Two Managing Partners discuss the past, present and future of the Pictet Group

Two Managing Partners discuss the past, present and future of the Pictet Group

As he prepares to step down from his role after 25 years, Rémy Best (former Managing Partner) talks to us through the changes he's seen at Pictet and shares some pearls of wisdom he's learned along the way. Meanwhile, Marc Pictet looks to the future and points to the ways in which Pictet retains its identity and its edge.

Rémy Best (former Managing Partner) on 25 years at Pictet 

Earlier this year, Rémy Best decided to step down from his position as a Managing Partner at the Pictet Group after a quarter of a century at the company. He joined Pictet from McKinsey & Company back in 1997, when the Group had nine offices globally and around 1,100 employees. Today, there are 30 offices around the world and more than 5,000 staff members, evidence of Pictet’s strong and steady growth over the past 25 years. 

“One reason for our success is that growth was never the sole objective,” says Rémy, who will continue in post until April 2023, after which he will later join the supervisory board of the Group as a non-executive director. “We were not looking for growth for the sake of growing. My passion over the past 25 years was to patiently build a firm with strong values and a genuine sense of purpose, a human organisation at the service of its clients.” One of the greatest pleasures of his career has been the inspiring interactions he’s had with some of the world’s most successful entrepreneurs. It would of course be impossible to summarise all those myriad conversations, but for Rémy, there are at least five consistent threads that he’s noticed over the years.

The first of these learnings applies as much to a Partner at Pictet as it does to any company founder. “First,” says Rémy, “as business owners, we need three things: to correctly understand the context in which each of us operates, to choose the right people, and to ensure flawless execution.” His second observation relates to one of the core skills required in order to cultivate sustainable growth. “We should remember,” he continues, “that the best tool for a leader is the pruner. We always need to prune our business, to keep it in shape, to reduce its complexity. Just like a good gardener prunes the trees.” 

The third learning relates to the types of people you surround yourself with. “I remember a client telling me years ago that there are two different kinds of people,” Rémy reflects. “Those who give you energy and those who take energy away. You want to maximise contact with the first category and minimise time spent with the latter. It seems obvious, but it’s all a question of judgement after all.” 

The fourth revolves around delegation and handing over responsibilities. “Another client told me that in life there are four different stages: apprendre à faire, faire, faire-faire and laissez-faire,” he explains. “So, learn how to do things, do those things, make others do them, and, lastly, let it go. The last one, the let-it-go phase, is the most difficult one for all of us.” Anyone who has worked closely with business owners will know just how fraught that process of stepping away and trusting others can be.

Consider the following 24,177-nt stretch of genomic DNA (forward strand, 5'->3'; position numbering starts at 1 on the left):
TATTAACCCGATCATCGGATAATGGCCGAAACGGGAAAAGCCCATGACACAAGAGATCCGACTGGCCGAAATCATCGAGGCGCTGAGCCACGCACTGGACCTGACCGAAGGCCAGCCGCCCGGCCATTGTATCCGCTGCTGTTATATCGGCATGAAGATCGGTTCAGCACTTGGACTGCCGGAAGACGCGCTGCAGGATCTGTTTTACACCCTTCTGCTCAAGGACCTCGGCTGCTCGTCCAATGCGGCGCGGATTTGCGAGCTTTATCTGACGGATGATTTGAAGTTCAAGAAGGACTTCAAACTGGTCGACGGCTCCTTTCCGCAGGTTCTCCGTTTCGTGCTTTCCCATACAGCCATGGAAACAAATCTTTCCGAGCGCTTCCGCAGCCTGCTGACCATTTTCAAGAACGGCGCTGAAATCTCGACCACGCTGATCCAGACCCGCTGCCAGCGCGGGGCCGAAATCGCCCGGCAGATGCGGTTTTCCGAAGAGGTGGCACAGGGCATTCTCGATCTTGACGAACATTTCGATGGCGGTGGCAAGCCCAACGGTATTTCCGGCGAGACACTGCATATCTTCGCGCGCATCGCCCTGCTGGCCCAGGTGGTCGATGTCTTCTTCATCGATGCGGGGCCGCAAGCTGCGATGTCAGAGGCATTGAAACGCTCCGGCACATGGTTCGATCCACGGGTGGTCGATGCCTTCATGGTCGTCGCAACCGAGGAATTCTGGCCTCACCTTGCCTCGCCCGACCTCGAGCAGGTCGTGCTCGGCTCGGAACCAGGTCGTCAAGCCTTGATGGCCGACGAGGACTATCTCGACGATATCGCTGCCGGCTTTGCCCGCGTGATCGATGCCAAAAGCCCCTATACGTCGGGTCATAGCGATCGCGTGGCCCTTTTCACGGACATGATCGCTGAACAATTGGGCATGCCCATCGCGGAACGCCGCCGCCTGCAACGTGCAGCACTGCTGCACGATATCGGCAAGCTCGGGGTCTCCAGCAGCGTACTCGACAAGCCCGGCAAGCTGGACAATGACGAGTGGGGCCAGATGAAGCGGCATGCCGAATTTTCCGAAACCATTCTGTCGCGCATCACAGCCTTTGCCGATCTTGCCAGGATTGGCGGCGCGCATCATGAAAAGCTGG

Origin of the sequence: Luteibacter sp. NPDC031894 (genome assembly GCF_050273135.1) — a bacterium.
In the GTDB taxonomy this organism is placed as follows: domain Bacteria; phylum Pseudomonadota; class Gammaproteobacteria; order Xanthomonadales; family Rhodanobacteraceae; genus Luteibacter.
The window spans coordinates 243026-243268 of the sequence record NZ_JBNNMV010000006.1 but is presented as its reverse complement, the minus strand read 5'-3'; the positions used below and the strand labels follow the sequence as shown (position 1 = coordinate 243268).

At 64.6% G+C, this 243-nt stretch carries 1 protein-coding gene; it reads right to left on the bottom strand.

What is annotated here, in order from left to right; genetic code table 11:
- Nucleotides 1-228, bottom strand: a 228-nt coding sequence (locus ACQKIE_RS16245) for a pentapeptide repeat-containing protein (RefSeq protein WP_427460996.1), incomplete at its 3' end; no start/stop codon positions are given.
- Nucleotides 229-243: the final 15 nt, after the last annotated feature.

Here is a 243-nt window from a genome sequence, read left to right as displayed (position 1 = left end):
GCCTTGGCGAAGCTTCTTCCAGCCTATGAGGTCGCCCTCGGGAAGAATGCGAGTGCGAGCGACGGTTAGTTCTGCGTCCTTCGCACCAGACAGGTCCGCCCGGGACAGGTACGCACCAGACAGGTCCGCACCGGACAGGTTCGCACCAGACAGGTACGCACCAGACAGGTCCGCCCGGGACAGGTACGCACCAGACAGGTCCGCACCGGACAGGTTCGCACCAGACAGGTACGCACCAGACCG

The fifth and last lesson that stands out for Rémy is around the importance of coincidence or luck. All entrepreneurs have to work hard, he concedes, but fortune is an underappreciated ingredient in the alchemy of success. “The vast majority of the self-made entrepreneurs I have met have taught me that, most of the time, they didn’t envision the venture they would eventually create,” he says. “It happened by coincidence. Let’s call it luck. It happens because of people they have met or things they have seen.” Is there a specific learning that any aspiring founder should take from this observation? “The lesson here is you should be open to the unexpected, seize anything that might happen to you,” says Rémy. “Curiosity is key to success as an entrepreneur.” 

Indeed, curiosity features prominently in the reflections that Rémy shares with all the current and future Partners of Pictet, as he prepares to step aside. First and foremost, “be curious,” he says. “Life is wonderful and it’s full of mystery and discovery every day.” His second piece of advice is to “be compassionate”. Compassion, he argues, is the most important soft skill you can display in our modern world. “The true leader of tomorrow is not the leader who knows,” he says. “It’s the leader who can listen to other people’s thoughts, solutions or projects, and ultimately show compassion, as no life is ever a straight line.” 

His final reflection regarding the future of the Group is simple: “Be different. If you do the same as everyone else, you will end up like everyone else,” he says. “As a firm, if we just copy-paste other people’s strategies, we will act and eventually behave like the others.” With its unique heritage and independent spirit, Pictet has always maintained this ethos, over the past 25 years of Rémy’s time and for the two centuries prior to that as well. Certainly, it will also remain the case long into the future as well.